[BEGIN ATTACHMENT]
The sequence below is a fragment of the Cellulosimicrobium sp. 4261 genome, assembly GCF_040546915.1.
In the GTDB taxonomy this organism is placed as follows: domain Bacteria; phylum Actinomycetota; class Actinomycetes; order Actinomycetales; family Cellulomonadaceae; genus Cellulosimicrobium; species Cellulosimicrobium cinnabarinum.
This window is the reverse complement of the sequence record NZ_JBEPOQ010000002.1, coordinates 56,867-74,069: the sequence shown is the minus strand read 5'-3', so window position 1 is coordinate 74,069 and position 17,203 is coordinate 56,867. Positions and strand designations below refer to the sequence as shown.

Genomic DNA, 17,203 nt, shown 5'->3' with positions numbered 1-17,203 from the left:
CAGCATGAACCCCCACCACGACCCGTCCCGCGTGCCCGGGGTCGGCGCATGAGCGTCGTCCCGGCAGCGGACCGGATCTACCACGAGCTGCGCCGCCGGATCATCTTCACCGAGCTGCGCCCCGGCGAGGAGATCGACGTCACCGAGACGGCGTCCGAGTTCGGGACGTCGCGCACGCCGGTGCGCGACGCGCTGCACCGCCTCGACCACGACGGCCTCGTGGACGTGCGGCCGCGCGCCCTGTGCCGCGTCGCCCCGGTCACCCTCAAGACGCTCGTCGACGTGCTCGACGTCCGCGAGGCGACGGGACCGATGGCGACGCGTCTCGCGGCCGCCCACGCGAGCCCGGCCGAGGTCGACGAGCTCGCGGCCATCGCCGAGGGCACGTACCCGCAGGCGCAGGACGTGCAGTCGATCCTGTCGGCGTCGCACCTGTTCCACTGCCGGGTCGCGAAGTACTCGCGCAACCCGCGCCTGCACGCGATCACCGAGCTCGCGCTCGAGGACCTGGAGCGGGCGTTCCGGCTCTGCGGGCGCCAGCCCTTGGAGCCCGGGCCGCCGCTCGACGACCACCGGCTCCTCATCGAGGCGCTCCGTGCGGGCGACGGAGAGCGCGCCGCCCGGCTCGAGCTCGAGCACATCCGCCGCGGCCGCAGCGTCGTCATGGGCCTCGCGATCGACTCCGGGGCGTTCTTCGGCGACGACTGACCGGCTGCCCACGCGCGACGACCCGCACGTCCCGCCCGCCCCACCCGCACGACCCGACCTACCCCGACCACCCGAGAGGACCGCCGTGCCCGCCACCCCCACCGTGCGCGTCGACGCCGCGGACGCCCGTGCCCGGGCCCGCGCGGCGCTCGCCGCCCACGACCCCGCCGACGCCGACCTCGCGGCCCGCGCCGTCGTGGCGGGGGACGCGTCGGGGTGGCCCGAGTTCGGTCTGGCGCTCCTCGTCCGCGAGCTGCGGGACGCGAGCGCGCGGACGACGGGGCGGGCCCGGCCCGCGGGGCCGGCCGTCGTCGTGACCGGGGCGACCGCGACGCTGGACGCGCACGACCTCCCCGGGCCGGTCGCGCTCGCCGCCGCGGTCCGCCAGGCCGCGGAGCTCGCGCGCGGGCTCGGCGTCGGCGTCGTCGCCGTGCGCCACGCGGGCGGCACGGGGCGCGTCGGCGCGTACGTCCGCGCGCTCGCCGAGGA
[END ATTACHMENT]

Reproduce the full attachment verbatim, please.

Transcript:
The sequence below is a fragment of the Cellulosimicrobium sp. 4261 genome, assembly GCF_040546915.1.
In the GTDB taxonomy this organism is placed as follows: domain Bacteria; phylum Actinomycetota; class Actinomycetes; order Actinomycetales; family Cellulomonadaceae; genus Cellulosimicrobium; species Cellulosimicrobium cinnabarinum.
This window is the reverse complement of the sequence record NZ_JBEPOQ010000002.1, coordinates 56,867-74,069: the sequence shown is the minus strand read 5'-3', so window position 1 is coordinate 74,069 and position 17,203 is coordinate 56,867. Positions and strand designations below refer to the sequence as shown.

Genomic DNA, 17,203 nt, shown 5'->3' with positions numbered 1-17,203 from the left:
CAGCATGAACCCCCACCACGACCCGTCCCGCGTGCCCGGGGTCGGCGCATGAGCGTCGTCCCGGCAGCGGACCGGATCTACCACGAGCTGCGCCGCCGGATCATCTTCACCGAGCTGCGCCCCGGCGAGGAGATCGACGTCACCGAGACGGCGTCCGAGTTCGGGACGTCGCGCACGCCGGTGCGCGACGCGCTGCACCGCCTCGACCACGACGGCCTCGTGGACGTGCGGCCGCGCGCCCTGTGCCGCGTCGCCCCGGTCACCCTCAAGACGCTCGTCGACGTGCTCGACGTCCGCGAGGCGACGGGACCGATGGCGACGCGTCTCGCGGCCGCCCACGCGAGCCCGGCCGAGGTCGACGAGCTCGCGGCCATCGCCGAGGGCACGTACCCGCAGGCGCAGGACGTGCAGTCGATCCTGTCGGCGTCGCACCTGTTCCACTGCCGGGTCGCGAAGTACTCGCGCAACCCGCGCCTGCACGCGATCACCGAGCTCGCGCTCGAGGACCTGGAGCGGGCGTTCCGGCTCTGCGGGCGCCAGCCCTTGGAGCCCGGGCCGCCGCTCGACGACCACCGGCTCCTCATCGAGGCGCTCCGTGCGGGCGACGGAGAGCGCGCCGCCCGGCTCGAGCTCGAGCACATCCGCCGCGGCCGCAGCGTCGTCATGGGCCTCGCGATCGACTCCGGGGCGTTCTTCGGCGACGACTGACCGGCTGCCCACGCGCGACGACCCGCACGTCCCGCCCGCCCCACCCGCACGACCCGACCTACCCCGACCACCCGAGAGGACCGCCGTGCCCGCCACCCCCACCGTGCGCGTCGACGCCGCGGACGCCCGTGCCCGGGCCCGCGCGGCGCTCGCCGCCCACGACCCCGCCGACGCCGACCTCGCGGCCCGCGCCGTCGTGGCGGGGGACGCGTCGGGGTGGCCCGAGTTCGGTCTGGCGCTCCTCGTCCGCGAGCTGCGGGACGCGAGCGCGCGGACGACGGGGCGGGCCCGGCCCGCGGGGCCGGCCGTCGTCGTGACCGGGGCGACCGCGACGCTGGACGCGCACGACCTCCCCGGGCCGGTCGCGCTCGCCGCCGCGGTCCGCCAGGCCGCGGAGCTCGCGCGCGGGCTCGGCGTCGGCGTCGTCGCCGTGCGCCACGCGGGCGGCACGGGGCGCGTCGGCGCGTACGTCCGCGCGCTCGCCGAGGA